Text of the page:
There’s more to smell than we may realize.
When you take a whiff of a bouquet of flowers or a home-cooked meal, molecules from the smells enter your nose and make their way toward parts of your brain responsible for processing emotion (amygdala) and emotion and cognition (hippocampus).
This may explain “why our brain learns to associate smells with certain emotional memories,” writes Dr. Sabrina Stierwalt in Scientific American. That bouquet of flowers won’t just smell nice but may also signal memories of springtime and being outside. A home-cooked meal, on the other hand, may stir thoughts of comfort, warmth, and adolescence.
“Flavors and fragrances aren’t just about tasting good or smelling good,” Catalina Monroy, the Vice President of Global Flavors and Fragrances at Colgate-Palmolive, said. “They’re also meant to make you feel good.”
At Colgate-Palmolive, Monroy and her team of talented flavor and fragrance experts understand the power that our senses can have in our daily experiences. We partner with flavor and fragrance houses around the world to harness the power of sensory inputs that interact with our memory and emotion.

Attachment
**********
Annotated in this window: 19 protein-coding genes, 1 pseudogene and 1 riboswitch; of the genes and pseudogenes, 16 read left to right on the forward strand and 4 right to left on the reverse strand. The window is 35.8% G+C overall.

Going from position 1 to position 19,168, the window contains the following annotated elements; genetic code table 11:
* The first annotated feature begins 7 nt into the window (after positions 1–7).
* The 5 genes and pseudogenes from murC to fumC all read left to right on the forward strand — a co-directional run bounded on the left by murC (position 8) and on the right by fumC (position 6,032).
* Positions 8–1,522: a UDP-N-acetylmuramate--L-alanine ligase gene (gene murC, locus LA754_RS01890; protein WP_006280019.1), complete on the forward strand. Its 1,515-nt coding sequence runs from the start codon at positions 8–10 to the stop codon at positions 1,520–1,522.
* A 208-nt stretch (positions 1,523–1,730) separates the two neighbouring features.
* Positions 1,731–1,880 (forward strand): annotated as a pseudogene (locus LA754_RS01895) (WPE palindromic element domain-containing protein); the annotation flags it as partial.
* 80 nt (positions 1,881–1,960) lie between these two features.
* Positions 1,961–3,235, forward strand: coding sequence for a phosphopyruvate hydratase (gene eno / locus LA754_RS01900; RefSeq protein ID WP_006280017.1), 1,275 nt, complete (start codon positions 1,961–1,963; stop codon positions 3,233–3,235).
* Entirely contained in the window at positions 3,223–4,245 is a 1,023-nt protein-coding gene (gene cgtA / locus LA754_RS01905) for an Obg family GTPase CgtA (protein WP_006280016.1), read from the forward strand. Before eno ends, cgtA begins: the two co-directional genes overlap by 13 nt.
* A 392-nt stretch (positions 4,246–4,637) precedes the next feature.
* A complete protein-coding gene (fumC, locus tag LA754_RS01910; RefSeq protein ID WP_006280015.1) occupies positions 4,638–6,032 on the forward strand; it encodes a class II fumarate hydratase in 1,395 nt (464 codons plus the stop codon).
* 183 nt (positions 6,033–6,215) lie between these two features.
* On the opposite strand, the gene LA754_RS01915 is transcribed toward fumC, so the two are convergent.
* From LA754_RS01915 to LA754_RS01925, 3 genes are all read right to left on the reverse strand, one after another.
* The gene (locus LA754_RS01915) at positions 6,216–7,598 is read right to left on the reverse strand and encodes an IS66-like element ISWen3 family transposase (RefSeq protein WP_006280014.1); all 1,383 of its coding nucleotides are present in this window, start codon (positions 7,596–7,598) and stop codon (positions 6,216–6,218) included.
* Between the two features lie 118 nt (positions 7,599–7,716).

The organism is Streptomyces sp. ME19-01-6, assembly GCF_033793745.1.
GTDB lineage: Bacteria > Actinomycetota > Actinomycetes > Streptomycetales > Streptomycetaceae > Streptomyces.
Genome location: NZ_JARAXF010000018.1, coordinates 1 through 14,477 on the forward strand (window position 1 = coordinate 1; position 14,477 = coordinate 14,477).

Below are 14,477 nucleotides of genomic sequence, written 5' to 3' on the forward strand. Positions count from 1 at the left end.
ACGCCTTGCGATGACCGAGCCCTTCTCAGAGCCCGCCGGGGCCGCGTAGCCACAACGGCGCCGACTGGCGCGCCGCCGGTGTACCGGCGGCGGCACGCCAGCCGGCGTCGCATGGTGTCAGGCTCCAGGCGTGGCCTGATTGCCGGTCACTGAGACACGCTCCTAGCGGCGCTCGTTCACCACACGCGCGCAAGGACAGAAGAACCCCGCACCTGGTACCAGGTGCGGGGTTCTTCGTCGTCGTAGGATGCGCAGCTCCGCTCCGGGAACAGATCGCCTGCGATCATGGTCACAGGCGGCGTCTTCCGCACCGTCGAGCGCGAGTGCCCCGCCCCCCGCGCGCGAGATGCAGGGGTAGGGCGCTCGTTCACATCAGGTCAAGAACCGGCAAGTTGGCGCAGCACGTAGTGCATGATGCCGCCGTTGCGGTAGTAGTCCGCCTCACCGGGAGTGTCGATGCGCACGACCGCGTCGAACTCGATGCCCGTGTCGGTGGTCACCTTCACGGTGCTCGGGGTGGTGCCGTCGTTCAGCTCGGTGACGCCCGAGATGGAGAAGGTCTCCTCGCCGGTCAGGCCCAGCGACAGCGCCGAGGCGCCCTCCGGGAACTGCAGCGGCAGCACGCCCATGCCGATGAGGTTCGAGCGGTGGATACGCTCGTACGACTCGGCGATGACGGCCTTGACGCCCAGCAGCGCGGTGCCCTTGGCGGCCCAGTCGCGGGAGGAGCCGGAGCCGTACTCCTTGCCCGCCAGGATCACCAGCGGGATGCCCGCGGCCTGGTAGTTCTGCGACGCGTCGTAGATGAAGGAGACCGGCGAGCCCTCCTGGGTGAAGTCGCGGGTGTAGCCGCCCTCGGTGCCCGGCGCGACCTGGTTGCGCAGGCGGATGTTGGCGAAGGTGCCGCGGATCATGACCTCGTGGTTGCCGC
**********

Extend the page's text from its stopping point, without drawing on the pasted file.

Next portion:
Take, for example, Suavitel. The idea of a “mother’s love” — the tenderness, comfort, and delicateness of how “consumers see that product in their households,” Monroy says — comes through in the pleasurable scents Suavitel provides after every load of laundry.
“[With Suavitel], we are reminded of the loving, caring, and warm feeling that we think about with mom,” Monroy says. “When we go to school or bed, we are reminded of scents that are protective and long-lasting.”
Learn more as Catalina Monroy, the Vice President of Global Flavors and Fragrances, discusses the ways Colgate products create intimate sensorial experiences that evoke memories of childhood, protection, and even a mother’s love.